Thomas Jefferson Papers

To Thomas Jefferson from James Monroe, 14 March 1822

Washington March 14. 1822

Dear Sir

I have had the Pleasure to receive your letter of the 6th & to forward that to Dr Morse enclosed in it, in the manner directed. I have read with great interest & satisfaction, the very luminous view, which you have taken, of the many & very serious objections to the association of which he may be said to be the author. I Concur with you thoroughly in every sentiment which you have express’d on the subject, & I hope you will excuse a liberty which I have taken, to retain a copy of it, & that you will also permit me to shew it, to the members of the administration & some other friends here. I have shewn it to Mr Kay, who expresses a strong desire that it could be made publick, as he thinks that it would produce a very happy effect, in shirking combinations of the kind. mr. gouverneur who copied it, is the only other person who has seen it, or who will see it, without your permission.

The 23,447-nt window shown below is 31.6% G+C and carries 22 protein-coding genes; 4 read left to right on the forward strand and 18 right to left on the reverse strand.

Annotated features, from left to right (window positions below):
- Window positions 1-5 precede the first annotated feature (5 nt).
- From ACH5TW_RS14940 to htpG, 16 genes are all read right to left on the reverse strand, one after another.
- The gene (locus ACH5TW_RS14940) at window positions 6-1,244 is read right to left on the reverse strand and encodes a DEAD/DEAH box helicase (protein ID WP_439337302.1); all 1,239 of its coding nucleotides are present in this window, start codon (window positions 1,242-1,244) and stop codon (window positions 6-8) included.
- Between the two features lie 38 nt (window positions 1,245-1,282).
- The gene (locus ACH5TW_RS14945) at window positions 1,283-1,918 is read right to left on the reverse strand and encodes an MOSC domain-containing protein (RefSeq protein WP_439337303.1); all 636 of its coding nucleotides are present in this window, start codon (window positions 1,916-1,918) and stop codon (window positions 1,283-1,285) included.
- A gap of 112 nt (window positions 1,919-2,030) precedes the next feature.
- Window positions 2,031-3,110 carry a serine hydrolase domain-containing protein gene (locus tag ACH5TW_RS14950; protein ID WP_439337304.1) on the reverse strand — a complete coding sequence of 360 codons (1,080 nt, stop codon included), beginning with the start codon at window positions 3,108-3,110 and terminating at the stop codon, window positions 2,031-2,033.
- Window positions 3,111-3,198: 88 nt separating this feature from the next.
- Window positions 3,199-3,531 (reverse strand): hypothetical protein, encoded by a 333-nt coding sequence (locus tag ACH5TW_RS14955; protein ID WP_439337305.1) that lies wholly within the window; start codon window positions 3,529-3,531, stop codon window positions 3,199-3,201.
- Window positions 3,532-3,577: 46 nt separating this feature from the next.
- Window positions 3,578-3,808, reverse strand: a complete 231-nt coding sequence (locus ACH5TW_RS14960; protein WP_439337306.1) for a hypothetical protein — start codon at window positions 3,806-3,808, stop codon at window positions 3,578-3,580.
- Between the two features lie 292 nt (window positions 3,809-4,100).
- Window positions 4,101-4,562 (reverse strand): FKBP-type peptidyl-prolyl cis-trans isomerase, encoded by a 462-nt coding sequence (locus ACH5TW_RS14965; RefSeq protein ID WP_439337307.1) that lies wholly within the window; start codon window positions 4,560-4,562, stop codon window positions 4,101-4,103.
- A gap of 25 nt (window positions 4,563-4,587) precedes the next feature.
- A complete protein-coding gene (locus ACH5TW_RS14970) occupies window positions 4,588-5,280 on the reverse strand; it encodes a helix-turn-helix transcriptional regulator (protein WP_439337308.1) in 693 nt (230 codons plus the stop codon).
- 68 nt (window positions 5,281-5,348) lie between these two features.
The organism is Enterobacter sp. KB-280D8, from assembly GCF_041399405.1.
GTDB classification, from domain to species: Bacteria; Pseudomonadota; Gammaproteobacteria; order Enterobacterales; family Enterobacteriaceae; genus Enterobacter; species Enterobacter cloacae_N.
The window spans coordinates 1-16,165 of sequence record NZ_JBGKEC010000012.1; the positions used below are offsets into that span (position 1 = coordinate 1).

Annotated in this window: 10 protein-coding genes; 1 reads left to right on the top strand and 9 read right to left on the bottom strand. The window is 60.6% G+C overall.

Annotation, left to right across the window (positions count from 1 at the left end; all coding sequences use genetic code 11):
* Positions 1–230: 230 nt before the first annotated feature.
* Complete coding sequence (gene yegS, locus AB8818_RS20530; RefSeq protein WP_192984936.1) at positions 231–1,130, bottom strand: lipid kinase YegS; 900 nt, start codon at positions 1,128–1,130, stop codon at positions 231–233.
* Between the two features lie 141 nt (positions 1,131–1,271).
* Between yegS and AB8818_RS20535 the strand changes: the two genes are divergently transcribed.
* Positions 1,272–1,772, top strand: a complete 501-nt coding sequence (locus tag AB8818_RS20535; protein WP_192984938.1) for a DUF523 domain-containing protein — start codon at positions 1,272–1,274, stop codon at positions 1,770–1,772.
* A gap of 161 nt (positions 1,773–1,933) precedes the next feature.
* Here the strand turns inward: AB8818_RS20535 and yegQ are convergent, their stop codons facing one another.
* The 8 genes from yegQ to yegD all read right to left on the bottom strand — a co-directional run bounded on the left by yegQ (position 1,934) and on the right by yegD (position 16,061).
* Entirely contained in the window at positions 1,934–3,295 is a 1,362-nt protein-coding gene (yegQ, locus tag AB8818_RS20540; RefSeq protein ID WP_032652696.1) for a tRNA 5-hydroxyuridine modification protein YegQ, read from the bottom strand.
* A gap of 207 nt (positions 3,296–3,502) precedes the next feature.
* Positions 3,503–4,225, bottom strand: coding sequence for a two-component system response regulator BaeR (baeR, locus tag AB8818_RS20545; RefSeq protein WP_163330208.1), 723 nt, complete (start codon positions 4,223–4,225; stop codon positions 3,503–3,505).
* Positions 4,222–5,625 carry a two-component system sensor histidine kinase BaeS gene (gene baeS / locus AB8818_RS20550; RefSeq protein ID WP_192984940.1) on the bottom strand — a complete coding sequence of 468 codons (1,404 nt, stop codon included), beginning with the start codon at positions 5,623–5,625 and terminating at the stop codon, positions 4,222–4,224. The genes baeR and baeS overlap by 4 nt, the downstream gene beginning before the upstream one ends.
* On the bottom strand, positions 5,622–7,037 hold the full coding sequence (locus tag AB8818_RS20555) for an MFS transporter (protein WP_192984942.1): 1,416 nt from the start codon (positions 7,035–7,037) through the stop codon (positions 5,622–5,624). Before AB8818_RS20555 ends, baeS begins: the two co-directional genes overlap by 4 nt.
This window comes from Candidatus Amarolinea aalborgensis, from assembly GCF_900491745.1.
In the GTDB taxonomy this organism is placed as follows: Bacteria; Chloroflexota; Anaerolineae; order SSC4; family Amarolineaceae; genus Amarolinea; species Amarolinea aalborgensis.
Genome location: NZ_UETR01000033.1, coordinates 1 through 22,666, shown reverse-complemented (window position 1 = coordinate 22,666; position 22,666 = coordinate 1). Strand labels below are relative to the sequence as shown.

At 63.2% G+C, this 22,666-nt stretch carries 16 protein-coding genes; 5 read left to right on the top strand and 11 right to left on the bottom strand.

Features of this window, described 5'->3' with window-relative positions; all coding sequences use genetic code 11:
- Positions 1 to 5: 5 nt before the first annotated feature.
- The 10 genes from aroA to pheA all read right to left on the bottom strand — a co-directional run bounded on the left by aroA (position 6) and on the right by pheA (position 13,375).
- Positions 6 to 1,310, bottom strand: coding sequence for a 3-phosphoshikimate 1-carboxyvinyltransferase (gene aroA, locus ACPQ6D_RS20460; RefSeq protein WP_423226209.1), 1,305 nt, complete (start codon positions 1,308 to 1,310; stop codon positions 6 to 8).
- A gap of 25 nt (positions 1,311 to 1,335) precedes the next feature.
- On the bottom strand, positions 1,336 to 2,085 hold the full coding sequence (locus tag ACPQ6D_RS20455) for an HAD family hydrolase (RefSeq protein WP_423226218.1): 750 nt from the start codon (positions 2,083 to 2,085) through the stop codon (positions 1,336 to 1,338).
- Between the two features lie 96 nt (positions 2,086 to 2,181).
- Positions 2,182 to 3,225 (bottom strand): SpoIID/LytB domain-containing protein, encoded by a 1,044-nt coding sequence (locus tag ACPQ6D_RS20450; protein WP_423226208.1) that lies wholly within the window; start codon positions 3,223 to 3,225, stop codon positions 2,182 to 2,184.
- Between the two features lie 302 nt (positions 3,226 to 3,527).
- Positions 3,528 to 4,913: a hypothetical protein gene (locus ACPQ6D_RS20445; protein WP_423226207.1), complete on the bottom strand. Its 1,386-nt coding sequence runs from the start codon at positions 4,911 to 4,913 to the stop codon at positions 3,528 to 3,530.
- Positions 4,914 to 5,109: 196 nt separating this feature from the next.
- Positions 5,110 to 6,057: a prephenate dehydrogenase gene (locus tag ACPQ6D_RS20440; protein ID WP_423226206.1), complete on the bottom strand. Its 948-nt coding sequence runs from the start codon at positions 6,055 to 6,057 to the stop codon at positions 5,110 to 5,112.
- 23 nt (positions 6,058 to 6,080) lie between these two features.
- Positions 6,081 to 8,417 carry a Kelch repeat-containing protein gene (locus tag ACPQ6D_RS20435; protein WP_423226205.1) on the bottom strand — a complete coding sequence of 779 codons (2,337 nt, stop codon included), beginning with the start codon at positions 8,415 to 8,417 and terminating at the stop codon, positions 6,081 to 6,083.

you have I doubt not read the message respecting the independent governments to the south of the U States. There was danger in standing still or moving forward, & of a nature, in both instances, which will readly occur to you. I thought that it was the wisest policy, to risk that, which was incident to the latter course, as it comported more with the liberal & magnanimous spirit of our own country than the other. I hope that you will concur in the opinion that the time had arrivd, beyond, which it ought not to hear been longer delayd—

with great respect & esteem your friend & servant

James Monroe

DLC: Papers of Thomas Jefferson.

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